Unidentified drones sighted flying over US government nuclear labs
freedom of Information Act requests by the Washington Examiner have returned four reports of unidentified airborne vehicle intrusions at sensitive US government nuclear laboratories between March 2018 and April 2021. In each case, security officers failed to identify the operator of these apparent vehicles or their intent.
The reports bear attention for two reasons.
First, they raise the possibility of hostile foreign espionage targeting sensitive US government research. Such espionage would feasibly offer significant military or technological value, as evinced by Lawrence Livermore National Laboratory’s recent successful fusion ignition experiment. That development offers the prospect of a future of abundant clean energy. Reporting in June by The Drive offers indications that China is engaged in covert reconnaissance involving aerial drones. Three government and military sources have subsequently told me that Chinese aerial reconnaissance drone and Russian undersea reconnaissance drone activities are more widespread and capable than commonly understood.
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The second point of relevance centers on at least one of the reports listing an apparent aerial vehicle of unconventional form, without visible lights or flight surfaces. This vehicle was seen near a former nuclear weapons research and production facility. Sightings of exceptional and/or unconventional unidentified flying objects in proximity to nuclear power and weapons facilities have been repeatedly reported by military aviators and highly capable satellite, video, radar, sonar, and other sensor systems. Congressional concern over the apparent breakthrough technologies exhibited by these UFOs has led to a major shake-up of related reporting and analysis programs.
While all four reports were sourced from the Protective Force Division at Lawrence Livermore National Laboratory, Lawrence Livermore appears to have recovered one report from the New Mexico-based Sandia National Laboratories.
That Sandia report lists an officer’s statement from March 19, 2018. The officer saw “what I believed looked like a drone flying West to East over Sandia National Laboratory. I confirmed with [another officer] that it could be a drone and he replied it could be. It was low flying and had no sound with alternating white and red LED lighting.” The officer adds that another facility official called him “and said they had spotted a low flying jet that made no sound flying over Sandia around the same time. The drone continued to fly East until it was out of sight.”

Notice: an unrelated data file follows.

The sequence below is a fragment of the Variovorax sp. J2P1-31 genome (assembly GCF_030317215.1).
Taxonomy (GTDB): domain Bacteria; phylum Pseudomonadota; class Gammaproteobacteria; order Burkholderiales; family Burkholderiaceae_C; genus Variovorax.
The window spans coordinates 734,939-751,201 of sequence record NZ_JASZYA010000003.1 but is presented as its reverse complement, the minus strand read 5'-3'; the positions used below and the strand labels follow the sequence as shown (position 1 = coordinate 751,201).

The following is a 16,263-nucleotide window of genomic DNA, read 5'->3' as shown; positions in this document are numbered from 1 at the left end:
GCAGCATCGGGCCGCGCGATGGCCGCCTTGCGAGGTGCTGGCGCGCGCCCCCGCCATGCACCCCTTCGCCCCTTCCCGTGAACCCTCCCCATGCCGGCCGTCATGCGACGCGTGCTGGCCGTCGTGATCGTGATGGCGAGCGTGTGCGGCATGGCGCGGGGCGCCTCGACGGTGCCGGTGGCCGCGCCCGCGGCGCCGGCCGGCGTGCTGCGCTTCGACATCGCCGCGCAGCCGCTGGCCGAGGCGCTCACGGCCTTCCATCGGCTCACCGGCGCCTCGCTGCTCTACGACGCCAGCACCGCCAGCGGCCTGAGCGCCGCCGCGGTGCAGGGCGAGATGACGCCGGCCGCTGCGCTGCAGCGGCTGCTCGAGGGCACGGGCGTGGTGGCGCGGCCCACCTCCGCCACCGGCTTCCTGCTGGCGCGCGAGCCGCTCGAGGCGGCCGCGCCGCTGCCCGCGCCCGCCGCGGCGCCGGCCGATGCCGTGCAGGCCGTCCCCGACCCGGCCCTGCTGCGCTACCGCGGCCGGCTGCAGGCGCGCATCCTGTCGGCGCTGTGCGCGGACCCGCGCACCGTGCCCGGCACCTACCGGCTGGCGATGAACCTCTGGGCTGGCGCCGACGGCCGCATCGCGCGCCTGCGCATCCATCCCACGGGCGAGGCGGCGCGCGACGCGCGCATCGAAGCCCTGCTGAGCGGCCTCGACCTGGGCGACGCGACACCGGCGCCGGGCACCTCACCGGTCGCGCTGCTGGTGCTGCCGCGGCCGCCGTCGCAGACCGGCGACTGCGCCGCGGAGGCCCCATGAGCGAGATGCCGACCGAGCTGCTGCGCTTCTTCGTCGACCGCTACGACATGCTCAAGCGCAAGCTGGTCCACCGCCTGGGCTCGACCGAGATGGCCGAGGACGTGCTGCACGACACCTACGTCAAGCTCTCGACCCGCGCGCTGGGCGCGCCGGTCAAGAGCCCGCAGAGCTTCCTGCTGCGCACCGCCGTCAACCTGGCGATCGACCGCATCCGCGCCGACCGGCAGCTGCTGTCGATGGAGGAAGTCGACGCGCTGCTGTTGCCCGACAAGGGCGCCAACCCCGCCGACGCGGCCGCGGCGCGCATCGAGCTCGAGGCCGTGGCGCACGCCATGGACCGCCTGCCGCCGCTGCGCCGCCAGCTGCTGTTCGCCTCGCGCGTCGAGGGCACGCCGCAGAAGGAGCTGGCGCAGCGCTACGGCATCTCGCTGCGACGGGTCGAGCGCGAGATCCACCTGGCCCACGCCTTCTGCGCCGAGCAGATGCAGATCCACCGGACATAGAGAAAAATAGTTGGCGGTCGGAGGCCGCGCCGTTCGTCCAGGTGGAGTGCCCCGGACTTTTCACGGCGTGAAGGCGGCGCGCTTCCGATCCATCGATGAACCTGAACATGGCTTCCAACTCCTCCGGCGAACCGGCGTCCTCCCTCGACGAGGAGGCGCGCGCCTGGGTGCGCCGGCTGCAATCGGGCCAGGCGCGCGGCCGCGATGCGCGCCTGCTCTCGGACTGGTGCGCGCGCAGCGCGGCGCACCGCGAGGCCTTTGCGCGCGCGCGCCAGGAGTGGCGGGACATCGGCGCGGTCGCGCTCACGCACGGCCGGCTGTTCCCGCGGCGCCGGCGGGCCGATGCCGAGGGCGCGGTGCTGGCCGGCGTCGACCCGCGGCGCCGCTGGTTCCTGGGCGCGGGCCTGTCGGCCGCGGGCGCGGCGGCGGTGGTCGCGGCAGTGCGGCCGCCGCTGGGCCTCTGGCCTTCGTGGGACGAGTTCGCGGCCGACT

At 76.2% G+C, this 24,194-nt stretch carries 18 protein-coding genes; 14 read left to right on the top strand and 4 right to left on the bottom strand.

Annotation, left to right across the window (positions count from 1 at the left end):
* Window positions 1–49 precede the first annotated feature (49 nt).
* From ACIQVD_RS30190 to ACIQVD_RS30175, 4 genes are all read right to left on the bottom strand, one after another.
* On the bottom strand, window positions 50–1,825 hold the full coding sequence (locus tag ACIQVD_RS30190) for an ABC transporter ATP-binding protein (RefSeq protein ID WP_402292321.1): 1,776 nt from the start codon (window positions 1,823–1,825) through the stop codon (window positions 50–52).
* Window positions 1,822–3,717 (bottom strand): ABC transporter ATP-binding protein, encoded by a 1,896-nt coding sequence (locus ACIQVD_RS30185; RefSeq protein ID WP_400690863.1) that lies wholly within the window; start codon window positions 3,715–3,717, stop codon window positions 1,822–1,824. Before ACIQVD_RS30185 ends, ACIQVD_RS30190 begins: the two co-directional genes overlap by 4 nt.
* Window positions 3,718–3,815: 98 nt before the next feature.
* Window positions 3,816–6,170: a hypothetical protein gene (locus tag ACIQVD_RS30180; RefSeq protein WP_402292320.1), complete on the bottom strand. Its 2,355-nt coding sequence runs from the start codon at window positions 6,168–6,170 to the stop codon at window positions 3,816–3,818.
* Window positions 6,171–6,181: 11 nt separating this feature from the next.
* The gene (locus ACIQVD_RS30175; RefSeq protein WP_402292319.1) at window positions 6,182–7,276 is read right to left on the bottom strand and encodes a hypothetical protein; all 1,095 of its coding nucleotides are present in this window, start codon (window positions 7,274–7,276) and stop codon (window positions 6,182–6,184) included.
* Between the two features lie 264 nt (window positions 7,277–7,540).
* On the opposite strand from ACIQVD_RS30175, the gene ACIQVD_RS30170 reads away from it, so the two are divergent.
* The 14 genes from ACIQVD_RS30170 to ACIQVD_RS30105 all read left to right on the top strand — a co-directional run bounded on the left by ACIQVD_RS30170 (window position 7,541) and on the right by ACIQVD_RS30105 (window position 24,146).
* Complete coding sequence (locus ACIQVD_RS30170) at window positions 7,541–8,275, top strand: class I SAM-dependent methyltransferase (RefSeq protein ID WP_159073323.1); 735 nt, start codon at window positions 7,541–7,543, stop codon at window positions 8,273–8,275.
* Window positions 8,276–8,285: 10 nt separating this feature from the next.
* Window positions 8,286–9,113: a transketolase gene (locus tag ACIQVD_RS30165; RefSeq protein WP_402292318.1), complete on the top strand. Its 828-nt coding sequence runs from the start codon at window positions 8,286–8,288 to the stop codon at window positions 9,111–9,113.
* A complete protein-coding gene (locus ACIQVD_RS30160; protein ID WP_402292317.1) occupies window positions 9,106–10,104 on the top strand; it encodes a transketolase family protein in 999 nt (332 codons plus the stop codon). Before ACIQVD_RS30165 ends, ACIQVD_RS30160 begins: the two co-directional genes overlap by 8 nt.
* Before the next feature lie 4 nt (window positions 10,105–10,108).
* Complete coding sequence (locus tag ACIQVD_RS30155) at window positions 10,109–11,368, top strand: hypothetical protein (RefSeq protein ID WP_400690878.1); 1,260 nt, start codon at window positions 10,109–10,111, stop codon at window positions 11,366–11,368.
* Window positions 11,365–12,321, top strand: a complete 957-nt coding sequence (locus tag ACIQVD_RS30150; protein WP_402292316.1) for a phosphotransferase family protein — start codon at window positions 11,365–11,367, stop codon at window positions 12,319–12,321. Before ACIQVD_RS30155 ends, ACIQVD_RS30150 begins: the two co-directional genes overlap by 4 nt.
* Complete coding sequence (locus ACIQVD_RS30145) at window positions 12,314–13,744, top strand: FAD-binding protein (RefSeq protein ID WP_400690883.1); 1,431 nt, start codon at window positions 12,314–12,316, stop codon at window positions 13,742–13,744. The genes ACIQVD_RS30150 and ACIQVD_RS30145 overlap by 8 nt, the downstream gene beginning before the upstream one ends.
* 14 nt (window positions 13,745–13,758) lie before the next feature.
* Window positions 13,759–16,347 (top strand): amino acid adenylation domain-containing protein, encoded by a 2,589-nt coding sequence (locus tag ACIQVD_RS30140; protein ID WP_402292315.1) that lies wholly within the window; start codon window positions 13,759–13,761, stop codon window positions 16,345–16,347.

On April 1, 2021, a Lawrence Livermore security supervisor reported an employee’s early morning sighting of “a possible drone hovering 50-75 feet off the ground in the buffer zone. Due to the darkness I only saw the red and white lights.” The supervisor consulted with a construction crew and drone operator in the area. Neither had been flying a drone at the time.
The two most interesting reports come from Lawrence Livermore’s Site 300 area, central to the US government’s Cold War-era development of nuclear weapons. Lawrence Livermore notes that “Site 300 supports the Laboratory’s nuclear weapons program by assessing the operation of non-nuclear weapon components” to help “ensure the safety, security and reliability of the US nuclear weapons stockpile.”
One report categorized as “Incident: Suspicious Occurrence” was recorded by a supervisor on April 30, 2019. It involved security escorts near Lawrence Livermore’s building 815. Having spoken with the escorts, the supervisor reported, “They both said, ‘I saw a round silver drone flying around the Process Area and periodically stopping and hovering for several seconds.Once it continued it flew to the north of my location and stopped and hovered for several more seconds.It flew over that area for several minutes and departed south east. It was really high up and it looked like it was just under the clouds.'” The supervisor adds, “The drone like object was flying at a distance and height that made identification of the object impossible for the employees.” The supervisor then contacted another employee “who said there was no scheduled flights for Site 300 today.” The supervisor then ordered a security sweep that found no one who might have been operating a drone.
The final report from Oct. 18, 2019, involves a security officer’s report of a 2:40 am witness statement taken from a “Site 300 Maintenance Mechanic.” While driving, the mechanic saw a possible “Unmanned Aerial System (UAS) flight over Site 300.” The mechanic “stated he saw a bright light in the sky, he noticed it was approaching his direction. He stopped [his car] … as he followed the flight of the UAS; from the east to the west. The UAS slowed as it approached leading [the mechanic] to believe it had a camera. He watched for a moment noticing two red lights and one light on the UAS. He estimated the red lights were ten to fourteen inches apart. He did not notice identifying marks on the UAS. The UAS flew approximately 20 to 30 feet above his vehicle.” The security officer then ordered patrols into the area that were unable to further detect the UAS.
These reports should underline the continuing importance of congressional action to address both foreign adversarial drone activity and the truly unconventional nature of some UFOs.
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